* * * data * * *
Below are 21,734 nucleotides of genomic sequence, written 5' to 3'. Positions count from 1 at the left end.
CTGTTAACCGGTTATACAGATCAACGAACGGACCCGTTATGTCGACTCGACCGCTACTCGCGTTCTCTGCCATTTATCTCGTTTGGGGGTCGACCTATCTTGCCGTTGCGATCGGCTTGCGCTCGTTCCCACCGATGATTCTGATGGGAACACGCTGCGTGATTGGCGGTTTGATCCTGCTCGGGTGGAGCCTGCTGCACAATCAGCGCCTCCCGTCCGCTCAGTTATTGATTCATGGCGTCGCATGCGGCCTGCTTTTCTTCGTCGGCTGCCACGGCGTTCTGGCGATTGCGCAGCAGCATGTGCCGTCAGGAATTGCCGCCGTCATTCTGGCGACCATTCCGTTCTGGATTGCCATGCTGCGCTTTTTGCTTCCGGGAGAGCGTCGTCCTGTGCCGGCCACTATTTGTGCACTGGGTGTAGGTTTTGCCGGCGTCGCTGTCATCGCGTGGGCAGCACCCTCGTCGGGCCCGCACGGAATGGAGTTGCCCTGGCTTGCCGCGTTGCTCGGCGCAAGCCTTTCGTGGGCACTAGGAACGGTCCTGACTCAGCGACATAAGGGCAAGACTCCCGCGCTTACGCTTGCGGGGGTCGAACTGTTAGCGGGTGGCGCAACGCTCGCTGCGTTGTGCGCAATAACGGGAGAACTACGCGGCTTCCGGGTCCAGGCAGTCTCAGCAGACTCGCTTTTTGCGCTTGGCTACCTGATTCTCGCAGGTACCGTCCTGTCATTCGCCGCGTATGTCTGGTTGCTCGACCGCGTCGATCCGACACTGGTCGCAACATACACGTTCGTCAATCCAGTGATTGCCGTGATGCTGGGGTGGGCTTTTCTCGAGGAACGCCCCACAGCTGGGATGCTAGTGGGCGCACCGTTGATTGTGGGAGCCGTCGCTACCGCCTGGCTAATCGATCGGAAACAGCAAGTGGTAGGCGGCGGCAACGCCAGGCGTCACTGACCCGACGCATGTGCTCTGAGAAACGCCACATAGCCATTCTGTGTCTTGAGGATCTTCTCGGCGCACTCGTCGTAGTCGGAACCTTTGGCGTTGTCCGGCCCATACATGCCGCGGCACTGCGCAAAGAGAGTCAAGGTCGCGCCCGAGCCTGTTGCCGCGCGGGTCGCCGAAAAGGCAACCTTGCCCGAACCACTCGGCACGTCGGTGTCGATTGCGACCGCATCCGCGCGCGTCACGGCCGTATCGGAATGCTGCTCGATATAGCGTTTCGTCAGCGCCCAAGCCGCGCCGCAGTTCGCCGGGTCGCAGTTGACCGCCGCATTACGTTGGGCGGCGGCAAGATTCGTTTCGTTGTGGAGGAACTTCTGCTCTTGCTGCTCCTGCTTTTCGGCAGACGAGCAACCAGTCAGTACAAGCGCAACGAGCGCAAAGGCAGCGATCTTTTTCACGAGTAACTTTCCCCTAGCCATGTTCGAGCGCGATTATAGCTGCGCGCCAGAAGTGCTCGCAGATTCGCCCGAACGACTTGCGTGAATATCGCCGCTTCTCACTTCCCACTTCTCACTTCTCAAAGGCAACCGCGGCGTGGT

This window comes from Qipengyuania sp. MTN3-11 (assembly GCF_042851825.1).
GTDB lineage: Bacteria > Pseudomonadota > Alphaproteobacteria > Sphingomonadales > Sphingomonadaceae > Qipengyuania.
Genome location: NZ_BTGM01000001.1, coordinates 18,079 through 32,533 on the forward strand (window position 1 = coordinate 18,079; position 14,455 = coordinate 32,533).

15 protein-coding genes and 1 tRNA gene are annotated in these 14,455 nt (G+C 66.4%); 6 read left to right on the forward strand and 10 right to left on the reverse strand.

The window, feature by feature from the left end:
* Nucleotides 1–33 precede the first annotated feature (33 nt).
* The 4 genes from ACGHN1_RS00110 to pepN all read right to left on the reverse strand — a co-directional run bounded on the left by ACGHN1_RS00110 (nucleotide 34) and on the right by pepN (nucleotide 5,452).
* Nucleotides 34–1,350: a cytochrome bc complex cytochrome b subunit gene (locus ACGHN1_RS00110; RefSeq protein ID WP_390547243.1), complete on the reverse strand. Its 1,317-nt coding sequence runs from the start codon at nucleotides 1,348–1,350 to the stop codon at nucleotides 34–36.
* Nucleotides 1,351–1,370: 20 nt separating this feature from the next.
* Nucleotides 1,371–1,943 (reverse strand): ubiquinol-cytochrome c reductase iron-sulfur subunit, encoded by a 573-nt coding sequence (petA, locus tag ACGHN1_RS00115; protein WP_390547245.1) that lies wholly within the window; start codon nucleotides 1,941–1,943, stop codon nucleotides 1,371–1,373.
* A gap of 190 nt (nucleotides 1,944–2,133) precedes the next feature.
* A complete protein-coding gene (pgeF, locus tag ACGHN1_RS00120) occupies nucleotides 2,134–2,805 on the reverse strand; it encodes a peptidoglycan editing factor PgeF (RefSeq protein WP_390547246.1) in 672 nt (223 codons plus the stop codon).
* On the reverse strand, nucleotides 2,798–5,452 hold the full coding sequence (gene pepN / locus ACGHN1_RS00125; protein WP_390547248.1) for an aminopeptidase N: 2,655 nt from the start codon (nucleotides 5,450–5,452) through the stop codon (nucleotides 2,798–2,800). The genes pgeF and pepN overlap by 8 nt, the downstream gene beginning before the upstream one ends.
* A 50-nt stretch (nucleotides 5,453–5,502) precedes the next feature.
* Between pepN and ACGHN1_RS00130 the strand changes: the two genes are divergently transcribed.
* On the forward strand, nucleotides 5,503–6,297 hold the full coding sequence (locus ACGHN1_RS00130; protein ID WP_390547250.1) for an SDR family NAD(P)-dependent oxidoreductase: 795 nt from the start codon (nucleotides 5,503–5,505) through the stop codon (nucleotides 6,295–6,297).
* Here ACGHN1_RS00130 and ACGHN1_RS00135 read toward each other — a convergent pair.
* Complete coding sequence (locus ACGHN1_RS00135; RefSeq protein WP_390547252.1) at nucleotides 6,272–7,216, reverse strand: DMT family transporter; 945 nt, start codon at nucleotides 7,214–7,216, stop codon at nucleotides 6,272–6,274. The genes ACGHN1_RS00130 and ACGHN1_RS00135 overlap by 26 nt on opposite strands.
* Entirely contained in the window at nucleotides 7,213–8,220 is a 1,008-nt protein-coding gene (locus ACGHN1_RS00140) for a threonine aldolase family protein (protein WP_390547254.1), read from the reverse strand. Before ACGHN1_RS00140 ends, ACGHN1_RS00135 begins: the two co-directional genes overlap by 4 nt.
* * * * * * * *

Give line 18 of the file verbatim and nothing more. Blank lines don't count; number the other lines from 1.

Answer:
* On the forward strand, nucleotides 5,503–6,297 hold the full coding sequence (locus ACGHN1_RS00130; protein ID WP_390547250.1) for an SDR family NAD(P)-dependent oxidoreductase: 795 nt from the start codon (nucleotides 5,503–5,505) through the stop codon (nucleotides 6,295–6,297).